0
$\begingroup$

I’m interested in learning about the biological and chemical basis of human sensation and perception (on both a microscopic and macroscopic level). This includes

  • The mechanisms underlying our “five senses,” i.e. the eye, inner ear, tongue, nose, and nervous system, and how (chemically/physically) they are triggered
  • How our brain makes inferences from the raw sensory data we receive, e.g. using our depth perception to infer distance from a two-dimensional projection onto each of our eyes
  • Comparison with other species of animals
  • Experimental results relating to the three points above
  • An evolutionary perspective hypothesizing about why these sense-detecting organs were important for human survival

There is plenty of information about these ideas scattered throughout Wikipedia, but I was wondering if anyone knows of a single book (or perhaps another online resource) that covers most/all of the points above in an accessible and interesting way.

Any suggestions?

$\endgroup$
0
$\begingroup$

This is a very broad range of topics. I doubt you'll be able to find a single reference on all of it. I'm providing below some references with a focus on more introductory approaches.

The mechanisms underlying our “five senses,” i.e. the eye, inner ear, tongue, nose, and nervous system, and how (chemically/physically) they are triggered

Bear, Connors & Paradiso "Neuroscience: Exploring the Brain" is pretty extensive. It covers chemical senses, vision, audition, the vestibular system and touch. It is not cheap, but that's the only reference that will cover most of the topics you are interested in. However it focuses mostly on the physiology of the senses, and not really about perception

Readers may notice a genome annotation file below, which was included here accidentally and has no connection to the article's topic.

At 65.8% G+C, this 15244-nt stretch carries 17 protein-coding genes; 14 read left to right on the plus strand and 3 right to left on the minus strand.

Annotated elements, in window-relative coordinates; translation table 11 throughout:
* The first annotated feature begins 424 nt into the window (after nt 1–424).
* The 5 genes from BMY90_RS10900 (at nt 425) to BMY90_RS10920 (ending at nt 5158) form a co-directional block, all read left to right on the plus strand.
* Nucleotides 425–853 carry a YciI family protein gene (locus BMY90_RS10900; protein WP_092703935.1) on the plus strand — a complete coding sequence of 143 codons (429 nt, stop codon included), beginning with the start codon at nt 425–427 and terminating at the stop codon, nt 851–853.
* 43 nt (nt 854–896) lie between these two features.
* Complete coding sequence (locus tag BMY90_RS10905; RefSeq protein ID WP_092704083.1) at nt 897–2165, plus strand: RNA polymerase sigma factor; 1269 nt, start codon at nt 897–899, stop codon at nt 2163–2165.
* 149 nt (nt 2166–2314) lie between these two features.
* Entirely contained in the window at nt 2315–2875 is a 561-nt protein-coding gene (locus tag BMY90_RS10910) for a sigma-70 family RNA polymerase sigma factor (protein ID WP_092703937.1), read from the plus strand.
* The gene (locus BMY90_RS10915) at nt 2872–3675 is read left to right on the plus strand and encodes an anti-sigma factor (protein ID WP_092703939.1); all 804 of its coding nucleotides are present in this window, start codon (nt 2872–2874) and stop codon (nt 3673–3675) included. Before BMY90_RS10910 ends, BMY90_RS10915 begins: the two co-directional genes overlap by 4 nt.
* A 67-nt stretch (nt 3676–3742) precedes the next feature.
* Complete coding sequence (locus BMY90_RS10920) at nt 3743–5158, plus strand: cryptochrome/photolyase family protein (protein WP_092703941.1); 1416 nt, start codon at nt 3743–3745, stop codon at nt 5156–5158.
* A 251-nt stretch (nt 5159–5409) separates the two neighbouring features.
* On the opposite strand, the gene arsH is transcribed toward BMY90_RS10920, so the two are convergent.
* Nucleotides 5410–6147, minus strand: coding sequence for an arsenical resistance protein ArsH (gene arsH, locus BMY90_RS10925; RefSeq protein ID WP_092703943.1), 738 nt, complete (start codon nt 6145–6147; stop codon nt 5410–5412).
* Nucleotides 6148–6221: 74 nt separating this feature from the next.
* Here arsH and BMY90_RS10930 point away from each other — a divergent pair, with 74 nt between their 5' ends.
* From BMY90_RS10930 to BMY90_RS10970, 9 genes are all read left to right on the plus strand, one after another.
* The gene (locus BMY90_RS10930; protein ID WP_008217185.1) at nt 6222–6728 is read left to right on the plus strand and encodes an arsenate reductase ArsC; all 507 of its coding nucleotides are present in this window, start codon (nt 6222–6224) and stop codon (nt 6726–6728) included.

Otherwise I'm afraid you'll immediately have to read specialized books such as Palmer's "Vision Science", Moore's "introduction to the psychology of hearing", Goldberg et al. "The vestibular system". Those are fairly readable introductory books. I don't know much about chemical senses.

How our brain makes inferences from the raw sensory data we receive, e.g. using our depth perception to infer distance from a two-dimensional projection onto each of our eyes

For the topic of inference specifically a classical reference is Richard Gregory's "Eye and Brain: The Psychology of Seeing". It is dated (60s) but still very relevant. This is somewhat contradictory with your first point because inference is a behavior while you asked for more physiological references. Stereopsis specifically is a classical field of vision science so any descent book will cover it.

Comparison with other species of animals

I cannot recommend enough Sarah Shettleworth's "Cognition, evolution, and behavior". Though focusing only on behavior, it is a very extensive and interesting book.

Experimental results relating to the three points above

Any good book would include data and plots from classical experiments.

An evolutionary perspective hypothesizing about why these sense-detecting organs were important for human survival

Again, Shettelworth's book.

| improve this answer | |
$\endgroup$

Your Answer

By clicking “Post Your Answer”, you agree to our terms of service, privacy policy and cookie policy

Not the answer you're looking for? Browse other questions tagged or ask your own question.